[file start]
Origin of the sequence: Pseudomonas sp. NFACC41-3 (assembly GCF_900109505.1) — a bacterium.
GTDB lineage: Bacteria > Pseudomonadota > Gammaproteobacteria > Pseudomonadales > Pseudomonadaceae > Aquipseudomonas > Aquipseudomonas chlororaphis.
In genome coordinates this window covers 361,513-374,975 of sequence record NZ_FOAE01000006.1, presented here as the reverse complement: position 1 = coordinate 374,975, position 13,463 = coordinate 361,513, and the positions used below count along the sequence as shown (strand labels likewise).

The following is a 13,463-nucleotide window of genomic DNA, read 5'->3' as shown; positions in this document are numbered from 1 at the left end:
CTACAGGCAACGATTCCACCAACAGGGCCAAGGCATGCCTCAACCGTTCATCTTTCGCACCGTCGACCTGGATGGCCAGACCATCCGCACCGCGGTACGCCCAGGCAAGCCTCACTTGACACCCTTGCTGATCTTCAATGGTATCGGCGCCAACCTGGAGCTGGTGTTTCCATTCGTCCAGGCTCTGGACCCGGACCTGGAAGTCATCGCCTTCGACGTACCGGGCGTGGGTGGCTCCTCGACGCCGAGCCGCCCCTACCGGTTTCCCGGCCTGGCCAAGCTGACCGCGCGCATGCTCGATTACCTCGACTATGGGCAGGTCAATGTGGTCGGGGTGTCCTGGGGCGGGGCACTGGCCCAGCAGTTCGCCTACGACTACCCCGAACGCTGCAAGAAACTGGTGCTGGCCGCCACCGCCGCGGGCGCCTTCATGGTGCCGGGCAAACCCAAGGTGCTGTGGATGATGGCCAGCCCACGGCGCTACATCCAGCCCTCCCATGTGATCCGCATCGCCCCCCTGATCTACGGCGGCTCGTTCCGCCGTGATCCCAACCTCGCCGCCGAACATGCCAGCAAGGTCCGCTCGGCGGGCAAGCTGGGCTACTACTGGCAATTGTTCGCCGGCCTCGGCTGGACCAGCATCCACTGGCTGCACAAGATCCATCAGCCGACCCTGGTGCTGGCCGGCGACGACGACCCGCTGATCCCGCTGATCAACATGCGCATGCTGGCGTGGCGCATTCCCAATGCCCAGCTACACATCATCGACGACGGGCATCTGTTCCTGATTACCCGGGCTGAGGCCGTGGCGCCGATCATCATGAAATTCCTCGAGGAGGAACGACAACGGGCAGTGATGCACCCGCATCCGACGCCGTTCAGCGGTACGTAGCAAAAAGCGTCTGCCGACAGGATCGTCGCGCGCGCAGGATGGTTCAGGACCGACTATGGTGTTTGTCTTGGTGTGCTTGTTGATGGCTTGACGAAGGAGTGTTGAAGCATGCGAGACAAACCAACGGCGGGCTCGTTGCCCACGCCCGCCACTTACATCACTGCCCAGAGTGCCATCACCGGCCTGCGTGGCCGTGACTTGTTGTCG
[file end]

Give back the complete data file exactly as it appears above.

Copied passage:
Origin of the sequence: Pseudomonas sp. NFACC41-3 (assembly GCF_900109505.1) — a bacterium.
GTDB lineage: Bacteria > Pseudomonadota > Gammaproteobacteria > Pseudomonadales > Pseudomonadaceae > Aquipseudomonas > Aquipseudomonas chlororaphis.
In genome coordinates this window covers 361,513-374,975 of sequence record NZ_FOAE01000006.1, presented here as the reverse complement: position 1 = coordinate 374,975, position 13,463 = coordinate 361,513, and the positions used below count along the sequence as shown (strand labels likewise).

The following is a 13,463-nucleotide window of genomic DNA, read 5'->3' as shown; positions in this document are numbered from 1 at the left end:
CTACAGGCAACGATTCCACCAACAGGGCCAAGGCATGCCTCAACCGTTCATCTTTCGCACCGTCGACCTGGATGGCCAGACCATCCGCACCGCGGTACGCCCAGGCAAGCCTCACTTGACACCCTTGCTGATCTTCAATGGTATCGGCGCCAACCTGGAGCTGGTGTTTCCATTCGTCCAGGCTCTGGACCCGGACCTGGAAGTCATCGCCTTCGACGTACCGGGCGTGGGTGGCTCCTCGACGCCGAGCCGCCCCTACCGGTTTCCCGGCCTGGCCAAGCTGACCGCGCGCATGCTCGATTACCTCGACTATGGGCAGGTCAATGTGGTCGGGGTGTCCTGGGGCGGGGCACTGGCCCAGCAGTTCGCCTACGACTACCCCGAACGCTGCAAGAAACTGGTGCTGGCCGCCACCGCCGCGGGCGCCTTCATGGTGCCGGGCAAACCCAAGGTGCTGTGGATGATGGCCAGCCCACGGCGCTACATCCAGCCCTCCCATGTGATCCGCATCGCCCCCCTGATCTACGGCGGCTCGTTCCGCCGTGATCCCAACCTCGCCGCCGAACATGCCAGCAAGGTCCGCTCGGCGGGCAAGCTGGGCTACTACTGGCAATTGTTCGCCGGCCTCGGCTGGACCAGCATCCACTGGCTGCACAAGATCCATCAGCCGACCCTGGTGCTGGCCGGCGACGACGACCCGCTGATCCCGCTGATCAACATGCGCATGCTGGCGTGGCGCATTCCCAATGCCCAGCTACACATCATCGACGACGGGCATCTGTTCCTGATTACCCGGGCTGAGGCCGTGGCGCCGATCATCATGAAATTCCTCGAGGAGGAACGACAACGGGCAGTGATGCACCCGCATCCGACGCCGTTCAGCGGTACGTAGCAAAAAGCGTCTGCCGACAGGATCGTCGCGCGCGCAGGATGGTTCAGGACCGACTATGGTGTTTGTCTTGGTGTGCTTGTTGATGGCTTGACGAAGGAGTGTTGAAGCATGCGAGACAAACCAACGGCGGGCTCGTTGCCCACGCCCGCCACTTACATCACTGCCCAGAGTGCCATCACCGGCCTGCGTGGCCGTGACTTGTTGTCG